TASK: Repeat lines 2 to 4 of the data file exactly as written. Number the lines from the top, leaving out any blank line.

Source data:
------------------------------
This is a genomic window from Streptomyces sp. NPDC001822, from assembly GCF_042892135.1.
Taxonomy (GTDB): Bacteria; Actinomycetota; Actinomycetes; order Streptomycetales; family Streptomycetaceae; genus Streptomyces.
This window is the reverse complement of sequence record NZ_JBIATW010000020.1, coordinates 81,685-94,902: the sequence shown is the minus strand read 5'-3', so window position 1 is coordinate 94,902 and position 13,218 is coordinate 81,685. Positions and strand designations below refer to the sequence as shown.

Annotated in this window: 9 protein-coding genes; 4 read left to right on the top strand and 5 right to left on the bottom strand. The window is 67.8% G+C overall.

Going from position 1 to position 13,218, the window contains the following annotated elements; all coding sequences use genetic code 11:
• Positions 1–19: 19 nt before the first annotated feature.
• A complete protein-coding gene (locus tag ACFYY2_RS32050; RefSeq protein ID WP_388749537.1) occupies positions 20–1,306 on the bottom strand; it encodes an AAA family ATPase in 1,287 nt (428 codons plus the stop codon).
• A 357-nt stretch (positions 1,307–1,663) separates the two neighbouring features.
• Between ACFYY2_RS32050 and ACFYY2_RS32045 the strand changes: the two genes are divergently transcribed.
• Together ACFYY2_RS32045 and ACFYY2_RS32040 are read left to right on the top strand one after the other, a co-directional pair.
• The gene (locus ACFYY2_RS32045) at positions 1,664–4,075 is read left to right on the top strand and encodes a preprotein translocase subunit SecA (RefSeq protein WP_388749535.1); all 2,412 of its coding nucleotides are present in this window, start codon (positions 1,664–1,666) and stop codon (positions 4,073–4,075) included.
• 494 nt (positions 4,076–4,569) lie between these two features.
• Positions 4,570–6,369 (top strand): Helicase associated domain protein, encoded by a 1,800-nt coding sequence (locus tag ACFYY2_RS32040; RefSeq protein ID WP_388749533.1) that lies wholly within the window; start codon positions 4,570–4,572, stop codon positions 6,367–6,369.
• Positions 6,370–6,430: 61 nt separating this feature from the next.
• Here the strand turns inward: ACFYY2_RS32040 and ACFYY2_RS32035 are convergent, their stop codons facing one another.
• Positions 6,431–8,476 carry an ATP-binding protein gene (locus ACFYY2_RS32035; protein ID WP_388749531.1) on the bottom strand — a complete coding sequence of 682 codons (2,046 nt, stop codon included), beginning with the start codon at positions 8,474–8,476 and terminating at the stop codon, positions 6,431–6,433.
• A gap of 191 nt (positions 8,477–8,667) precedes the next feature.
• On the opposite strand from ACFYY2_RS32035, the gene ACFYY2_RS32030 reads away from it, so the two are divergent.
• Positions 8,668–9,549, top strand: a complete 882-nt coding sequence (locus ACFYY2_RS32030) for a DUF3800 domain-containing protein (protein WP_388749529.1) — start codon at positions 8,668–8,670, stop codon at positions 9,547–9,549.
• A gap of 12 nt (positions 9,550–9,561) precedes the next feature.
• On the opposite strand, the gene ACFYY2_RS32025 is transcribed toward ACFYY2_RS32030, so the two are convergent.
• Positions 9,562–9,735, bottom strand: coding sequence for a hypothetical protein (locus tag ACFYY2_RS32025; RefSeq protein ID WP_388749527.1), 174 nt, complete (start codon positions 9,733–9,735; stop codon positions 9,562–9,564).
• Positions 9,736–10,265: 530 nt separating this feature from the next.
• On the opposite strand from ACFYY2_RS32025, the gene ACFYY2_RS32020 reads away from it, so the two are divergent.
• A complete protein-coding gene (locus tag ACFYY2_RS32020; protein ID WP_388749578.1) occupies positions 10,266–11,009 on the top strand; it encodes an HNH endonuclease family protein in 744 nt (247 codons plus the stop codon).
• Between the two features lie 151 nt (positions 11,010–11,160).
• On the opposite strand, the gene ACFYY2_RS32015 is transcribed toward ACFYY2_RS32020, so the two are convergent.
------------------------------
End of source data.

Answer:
Taxonomy (GTDB): Bacteria; Actinomycetota; Actinomycetes; order Streptomycetales; family Streptomycetaceae; genus Streptomyces.
This window is the reverse complement of sequence record NZ_JBIATW010000020.1, coordinates 81,685-94,902: the sequence shown is the minus strand read 5'-3', so window position 1 is coordinate 94,902 and position 13,218 is coordinate 81,685. Positions and strand designations below refer to the sequence as shown.

Annotated in this window: 9 protein-coding genes; 4 read left to right on the top strand and 5 right to left on the bottom strand. The window is 67.8% G+C overall.